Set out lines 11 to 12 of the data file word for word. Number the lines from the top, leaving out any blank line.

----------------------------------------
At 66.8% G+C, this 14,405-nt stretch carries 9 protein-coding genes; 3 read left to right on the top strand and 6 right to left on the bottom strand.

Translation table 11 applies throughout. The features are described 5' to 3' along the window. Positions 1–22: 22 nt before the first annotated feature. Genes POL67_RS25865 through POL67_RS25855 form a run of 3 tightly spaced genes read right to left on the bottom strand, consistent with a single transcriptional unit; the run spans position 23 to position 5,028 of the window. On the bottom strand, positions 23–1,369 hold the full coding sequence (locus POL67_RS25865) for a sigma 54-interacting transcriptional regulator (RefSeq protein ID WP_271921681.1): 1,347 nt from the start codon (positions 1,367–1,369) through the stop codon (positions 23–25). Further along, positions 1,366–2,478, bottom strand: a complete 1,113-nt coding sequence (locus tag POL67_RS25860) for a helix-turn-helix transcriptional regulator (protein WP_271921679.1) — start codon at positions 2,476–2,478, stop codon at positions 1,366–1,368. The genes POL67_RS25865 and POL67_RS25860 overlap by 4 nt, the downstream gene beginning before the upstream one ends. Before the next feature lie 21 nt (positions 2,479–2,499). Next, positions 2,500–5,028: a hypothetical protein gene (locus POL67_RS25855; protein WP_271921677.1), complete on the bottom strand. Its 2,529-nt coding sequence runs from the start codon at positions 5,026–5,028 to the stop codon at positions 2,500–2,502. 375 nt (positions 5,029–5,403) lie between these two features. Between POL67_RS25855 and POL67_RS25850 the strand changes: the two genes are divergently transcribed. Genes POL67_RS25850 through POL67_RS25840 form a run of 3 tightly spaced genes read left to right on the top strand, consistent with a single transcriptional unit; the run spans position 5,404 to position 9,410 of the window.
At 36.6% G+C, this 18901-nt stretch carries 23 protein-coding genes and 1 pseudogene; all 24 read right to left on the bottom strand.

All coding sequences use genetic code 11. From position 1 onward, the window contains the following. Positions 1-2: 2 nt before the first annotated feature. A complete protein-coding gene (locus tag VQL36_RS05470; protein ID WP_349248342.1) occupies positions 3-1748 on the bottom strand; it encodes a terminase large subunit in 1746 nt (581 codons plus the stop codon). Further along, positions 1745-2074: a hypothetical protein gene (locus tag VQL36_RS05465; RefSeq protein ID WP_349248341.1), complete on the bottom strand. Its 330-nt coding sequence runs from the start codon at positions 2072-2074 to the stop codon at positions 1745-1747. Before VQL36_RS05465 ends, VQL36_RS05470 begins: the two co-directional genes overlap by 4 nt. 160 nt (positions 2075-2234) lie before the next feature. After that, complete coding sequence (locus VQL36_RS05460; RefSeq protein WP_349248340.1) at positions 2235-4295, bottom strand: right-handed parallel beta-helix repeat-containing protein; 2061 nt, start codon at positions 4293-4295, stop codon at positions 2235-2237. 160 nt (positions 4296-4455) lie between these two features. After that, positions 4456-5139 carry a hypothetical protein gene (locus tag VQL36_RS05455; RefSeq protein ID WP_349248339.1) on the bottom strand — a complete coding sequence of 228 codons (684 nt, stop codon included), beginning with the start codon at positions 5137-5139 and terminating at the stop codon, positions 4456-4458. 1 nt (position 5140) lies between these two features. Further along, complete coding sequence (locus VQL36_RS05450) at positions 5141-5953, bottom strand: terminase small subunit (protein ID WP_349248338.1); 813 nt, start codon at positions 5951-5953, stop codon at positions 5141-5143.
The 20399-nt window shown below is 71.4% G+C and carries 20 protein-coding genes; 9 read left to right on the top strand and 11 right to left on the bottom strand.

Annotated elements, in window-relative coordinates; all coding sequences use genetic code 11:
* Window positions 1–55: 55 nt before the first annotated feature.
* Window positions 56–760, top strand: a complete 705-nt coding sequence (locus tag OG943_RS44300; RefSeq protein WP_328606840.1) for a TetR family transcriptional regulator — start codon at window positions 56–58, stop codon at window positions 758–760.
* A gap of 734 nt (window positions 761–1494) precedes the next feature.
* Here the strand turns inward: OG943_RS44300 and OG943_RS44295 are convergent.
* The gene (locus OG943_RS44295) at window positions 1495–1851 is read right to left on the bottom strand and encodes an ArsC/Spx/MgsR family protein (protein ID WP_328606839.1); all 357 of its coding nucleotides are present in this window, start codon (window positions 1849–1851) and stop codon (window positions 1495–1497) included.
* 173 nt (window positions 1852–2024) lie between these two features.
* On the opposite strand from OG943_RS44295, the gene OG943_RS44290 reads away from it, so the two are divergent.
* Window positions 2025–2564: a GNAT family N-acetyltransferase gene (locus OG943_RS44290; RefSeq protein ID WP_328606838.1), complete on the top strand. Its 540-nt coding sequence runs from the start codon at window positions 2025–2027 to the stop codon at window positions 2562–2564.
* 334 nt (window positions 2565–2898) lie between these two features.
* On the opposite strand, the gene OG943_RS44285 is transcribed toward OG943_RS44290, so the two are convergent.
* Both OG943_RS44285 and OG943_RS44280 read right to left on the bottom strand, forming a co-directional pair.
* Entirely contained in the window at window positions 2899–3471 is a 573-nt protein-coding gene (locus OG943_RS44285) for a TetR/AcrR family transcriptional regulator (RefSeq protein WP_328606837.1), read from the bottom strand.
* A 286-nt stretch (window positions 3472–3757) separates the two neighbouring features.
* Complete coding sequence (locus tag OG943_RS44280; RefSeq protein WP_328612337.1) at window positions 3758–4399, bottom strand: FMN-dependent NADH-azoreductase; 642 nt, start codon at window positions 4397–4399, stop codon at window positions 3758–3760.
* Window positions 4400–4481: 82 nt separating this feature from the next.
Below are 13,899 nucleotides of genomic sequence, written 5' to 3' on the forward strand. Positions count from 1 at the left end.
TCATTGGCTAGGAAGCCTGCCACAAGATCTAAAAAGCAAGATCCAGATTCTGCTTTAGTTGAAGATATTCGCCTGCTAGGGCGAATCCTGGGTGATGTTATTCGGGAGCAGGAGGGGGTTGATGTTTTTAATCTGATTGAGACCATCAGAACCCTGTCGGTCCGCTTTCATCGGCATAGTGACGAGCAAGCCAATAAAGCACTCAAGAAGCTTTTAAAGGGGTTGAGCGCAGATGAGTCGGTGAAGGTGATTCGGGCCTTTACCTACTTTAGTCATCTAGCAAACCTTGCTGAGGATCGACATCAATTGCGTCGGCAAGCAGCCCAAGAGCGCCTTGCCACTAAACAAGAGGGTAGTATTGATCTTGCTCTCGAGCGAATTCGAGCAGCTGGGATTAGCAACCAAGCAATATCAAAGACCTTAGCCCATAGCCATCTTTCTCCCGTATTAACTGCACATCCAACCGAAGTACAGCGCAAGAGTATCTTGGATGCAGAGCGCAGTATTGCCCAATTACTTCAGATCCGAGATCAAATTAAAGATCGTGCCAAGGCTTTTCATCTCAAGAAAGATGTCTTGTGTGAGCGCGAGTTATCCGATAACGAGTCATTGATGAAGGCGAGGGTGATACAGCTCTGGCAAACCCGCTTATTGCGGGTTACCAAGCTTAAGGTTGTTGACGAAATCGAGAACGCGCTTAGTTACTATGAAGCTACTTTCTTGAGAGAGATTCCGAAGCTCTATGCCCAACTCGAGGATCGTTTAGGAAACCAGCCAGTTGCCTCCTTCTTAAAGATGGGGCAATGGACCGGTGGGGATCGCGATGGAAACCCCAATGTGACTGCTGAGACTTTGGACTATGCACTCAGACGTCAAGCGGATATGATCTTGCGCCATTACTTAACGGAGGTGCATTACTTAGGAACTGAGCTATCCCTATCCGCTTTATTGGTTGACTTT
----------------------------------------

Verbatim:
* The gene (locus OG943_RS44295) at window positions 1495–1851 is read right to left on the bottom strand and encodes an ArsC/Spx/MgsR family protein (protein ID WP_328606839.1); all 357 of its coding nucleotides are present in this window, start codon (window positions 1849–1851) and stop codon (window positions 1495–1497) included.
* 173 nt (window positions 1852–2024) lie between these two features.